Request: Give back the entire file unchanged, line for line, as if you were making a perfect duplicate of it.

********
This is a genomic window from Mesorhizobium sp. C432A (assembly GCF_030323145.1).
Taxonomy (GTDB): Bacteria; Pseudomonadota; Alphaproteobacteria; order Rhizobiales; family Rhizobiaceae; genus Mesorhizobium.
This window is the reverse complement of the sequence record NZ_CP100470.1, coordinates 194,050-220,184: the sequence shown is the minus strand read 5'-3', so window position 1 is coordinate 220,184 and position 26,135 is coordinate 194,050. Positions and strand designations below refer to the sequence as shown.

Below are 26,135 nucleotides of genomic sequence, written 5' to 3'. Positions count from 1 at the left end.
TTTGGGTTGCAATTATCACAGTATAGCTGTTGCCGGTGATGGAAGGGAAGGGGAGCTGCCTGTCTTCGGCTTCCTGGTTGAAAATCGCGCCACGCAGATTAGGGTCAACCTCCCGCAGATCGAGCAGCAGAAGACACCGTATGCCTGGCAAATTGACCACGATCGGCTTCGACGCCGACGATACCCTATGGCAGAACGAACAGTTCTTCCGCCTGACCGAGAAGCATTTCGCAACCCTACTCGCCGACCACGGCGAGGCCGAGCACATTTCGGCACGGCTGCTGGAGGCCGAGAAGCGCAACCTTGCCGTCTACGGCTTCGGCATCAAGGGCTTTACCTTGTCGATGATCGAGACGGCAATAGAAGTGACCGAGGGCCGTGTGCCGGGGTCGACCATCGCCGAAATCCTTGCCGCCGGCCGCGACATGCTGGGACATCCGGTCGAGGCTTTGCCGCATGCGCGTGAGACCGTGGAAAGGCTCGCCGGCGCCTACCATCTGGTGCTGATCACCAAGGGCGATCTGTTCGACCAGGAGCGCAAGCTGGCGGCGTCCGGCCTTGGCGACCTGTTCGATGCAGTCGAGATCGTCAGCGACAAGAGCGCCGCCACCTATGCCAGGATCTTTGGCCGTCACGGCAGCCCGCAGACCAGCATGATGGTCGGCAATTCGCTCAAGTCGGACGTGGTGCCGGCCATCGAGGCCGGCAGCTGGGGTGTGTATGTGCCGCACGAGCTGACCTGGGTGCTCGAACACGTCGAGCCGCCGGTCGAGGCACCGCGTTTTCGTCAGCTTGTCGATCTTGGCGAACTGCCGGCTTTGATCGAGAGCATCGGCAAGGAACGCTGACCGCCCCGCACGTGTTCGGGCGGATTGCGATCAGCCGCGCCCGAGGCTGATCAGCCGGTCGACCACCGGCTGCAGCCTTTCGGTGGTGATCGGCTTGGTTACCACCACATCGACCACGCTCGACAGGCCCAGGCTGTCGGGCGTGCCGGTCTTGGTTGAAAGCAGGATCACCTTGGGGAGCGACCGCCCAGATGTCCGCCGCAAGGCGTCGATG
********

This is a genomic window from Mesorhizobium sp. C432A (assembly GCF_030323145.1).
Taxonomy (GTDB): Bacteria; Pseudomonadota; Alphaproteobacteria; order Rhizobiales; family Rhizobiaceae; genus Mesorhizobium.
This window is the reverse complement of the sequence record NZ_CP100470.1, coordinates 194,050-220,184: the sequence shown is the minus strand read 5'-3', so window position 1 is coordinate 220,184 and position 26,135 is coordinate 194,050. Positions and strand designations below refer to the sequence as shown.

Below are 26,135 nucleotides of genomic sequence, written 5' to 3'. Positions count from 1 at the left end.
TTTGGGTTGCAATTATCACAGTATAGCTGTTGCCGGTGATGGAAGGGAAGGGGAGCTGCCTGTCTTCGGCTTCCTGGTTGAAAATCGCGCCACGCAGATTAGGGTCAACCTCCCGCAGATCGAGCAGCAGAAGACACCGTATGCCTGGCAAATTGACCACGATCGGCTTCGACGCCGACGATACCCTATGGCAGAACGAACAGTTCTTCCGCCTGACCGAGAAGCATTTCGCAACCCTACTCGCCGACCACGGCGAGGCCGAGCACATTTCGGCACGGCTGCTGGAGGCCGAGAAGCGCAACCTTGCCGTCTACGGCTTCGGCATCAAGGGCTTTACCTTGTCGATGATCGAGACGGCAATAGAAGTGACCGAGGGCCGTGTGCCGGGGTCGACCATCGCCGAAATCCTTGCCGCCGGCCGCGACATGCTGGGACATCCGGTCGAGGCTTTGCCGCATGCGCGTGAGACCGTGGAAAGGCTCGCCGGCGCCTACCATCTGGTGCTGATCACCAAGGGCGATCTGTTCGACCAGGAGCGCAAGCTGGCGGCGTCCGGCCTTGGCGACCTGTTCGATGCAGTCGAGATCGTCAGCGACAAGAGCGCCGCCACCTATGCCAGGATCTTTGGCCGTCACGGCAGCCCGCAGACCAGCATGATGGTCGGCAATTCGCTCAAGTCGGACGTGGTGCCGGCCATCGAGGCCGGCAGCTGGGGTGTGTATGTGCCGCACGAGCTGACCTGGGTGCTCGAACACGTCGAGCCGCCGGTCGAGGCACCGCGTTTTCGTCAGCTTGTCGATCTTGGCGAACTGCCGGCTTTGATCGAGAGCATCGGCAAGGAACGCTGACCGCCCCGCACGTGTTCGGGCGGATTGCGATCAGCCGCGCCCGAGGCTGATCAGCCGGTCGACCACCGGCTGCAGCCTTTCGGTGGTGATCGGCTTGGTTACCACCACATCGACCACGCTCGACAGGCCCAGGCTGTCGGGCGTGCCGGTCTTGGTTGAAAGCAGGATCACCTTGGGGAGCGACCGCCCAGATGTCCGCCGCAAGGCGTCGATG